Imagine every Malaysian — man, woman and child — free to live our potential. What if we adjusted our self-talk from, “I’m flawed, I’m powerless. What can one person do? It’s hopeless. Change is impossible” to “I can. I am powerful. We are a community. If we act together, anything becomes possible.”

Think of the energy we are feeding-forward into our future as we imagine this.

What do you anticipate doing, what actions will you now take to create the future you want?

Recognising danger signs

I WISH I had seen the signs. Married for 12 years, I know the clues were all there but I just didn’t recognise them. How can I teach my daughter to avoid men who make women cry?

STAY away from addicts of any kind — drugs, alcohol, gambling. Stay away from anyone with a history of violence and physical abuse. What about those incapable of being faithful?

In our busy life, it’s so important to know what we are feeling. When we’re tired, overwhelmed, anxious, tense, how easy is it to separate infatuation from love, adrenaline from passion, inspiration from ego? How often do we stop and think, “Do I want this, or should I have this?” And notice who’s “should-ing” you!

I’m talking about self-awareness. It’s the antidote to almost every problem. Our body acts as a wonderful compass if we care to stop, be silent and really feel our gut. A man will tell us exactly who he is if we care to pay attention. The rest is about our self-esteem. Women are either afraid of being alone or think we can change a man.

When we know what we want, when we know what we’ll tolerate, accept and appreciate, we are more likely to say “no” to the things that we don’t want. Ask, “Is this a real opportunity or a seduction?”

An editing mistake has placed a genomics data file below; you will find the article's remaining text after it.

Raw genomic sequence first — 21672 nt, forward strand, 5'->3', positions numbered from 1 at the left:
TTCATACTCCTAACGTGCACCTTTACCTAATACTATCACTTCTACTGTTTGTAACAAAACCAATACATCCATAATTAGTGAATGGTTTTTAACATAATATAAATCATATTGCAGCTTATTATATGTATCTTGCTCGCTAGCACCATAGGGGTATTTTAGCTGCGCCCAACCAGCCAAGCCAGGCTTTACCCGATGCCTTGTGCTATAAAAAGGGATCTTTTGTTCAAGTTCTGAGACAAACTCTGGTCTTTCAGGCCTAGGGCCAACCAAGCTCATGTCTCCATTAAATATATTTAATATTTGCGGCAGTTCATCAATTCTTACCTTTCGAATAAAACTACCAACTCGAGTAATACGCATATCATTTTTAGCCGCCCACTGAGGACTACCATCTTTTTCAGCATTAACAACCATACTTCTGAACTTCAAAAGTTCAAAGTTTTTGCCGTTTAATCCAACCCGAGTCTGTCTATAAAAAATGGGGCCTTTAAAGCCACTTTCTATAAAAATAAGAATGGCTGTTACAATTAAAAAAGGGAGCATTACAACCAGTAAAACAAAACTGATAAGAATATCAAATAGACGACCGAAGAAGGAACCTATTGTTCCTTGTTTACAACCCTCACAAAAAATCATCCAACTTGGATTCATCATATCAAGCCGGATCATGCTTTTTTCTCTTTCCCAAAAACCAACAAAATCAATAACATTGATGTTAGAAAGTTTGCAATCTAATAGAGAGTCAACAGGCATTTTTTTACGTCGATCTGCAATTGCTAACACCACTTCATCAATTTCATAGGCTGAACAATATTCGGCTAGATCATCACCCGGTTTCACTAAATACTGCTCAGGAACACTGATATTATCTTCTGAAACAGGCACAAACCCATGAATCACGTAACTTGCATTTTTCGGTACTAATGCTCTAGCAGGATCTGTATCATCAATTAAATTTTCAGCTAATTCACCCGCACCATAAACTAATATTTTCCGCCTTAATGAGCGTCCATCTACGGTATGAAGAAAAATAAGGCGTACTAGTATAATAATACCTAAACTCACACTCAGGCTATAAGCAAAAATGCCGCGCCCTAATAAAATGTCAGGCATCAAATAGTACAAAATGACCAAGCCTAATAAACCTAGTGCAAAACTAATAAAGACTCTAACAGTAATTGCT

If you feel pressured for sex, if he’s cheated before, if he’s secretive, if he has severe mood swings, if he puts you down in front of others — these are red flags!

With details, start simple

MY eyes blur when I look at spreadsheets. I’m no good with details. I can speak broadly about something but when someone asks for processes or blueprints, I freeze. I don’t know how to overcome this.

LET’S celebrate your conceptual ability then! Seeing the big picture helps hold the vision and keeps everybody focused on the dream. Now, what you want is to build structure and process around that dream so that we can arrive there systematically. When everybody recognises their role in the plan, they have a sense of what to do and how to measure their performance! Would that be important to you? Think how strong a leader you’d be if you could do both — concepts and detail.

What do you believe about processes or procedures? What do you believe about the people to do this sort of work? Notice what’s going on in the back of your mind as you think about this. Notice the self-talk. Some people go, “I’m hopeless at details.” Yes, and Rome wasn’t built in a day, just brick by brick.

What’s important to you about being good with details? What if you did overcome this “one big stumbling block”? What then becomes possible for you?

And as you imagine all the ways you are stronger by expanding your ability, delighted at the results from this accomplishment, what are some of the things you could do today to practice your skill around detail?
Start simple, like making a list, keeping a schedule and putting documents in sequence.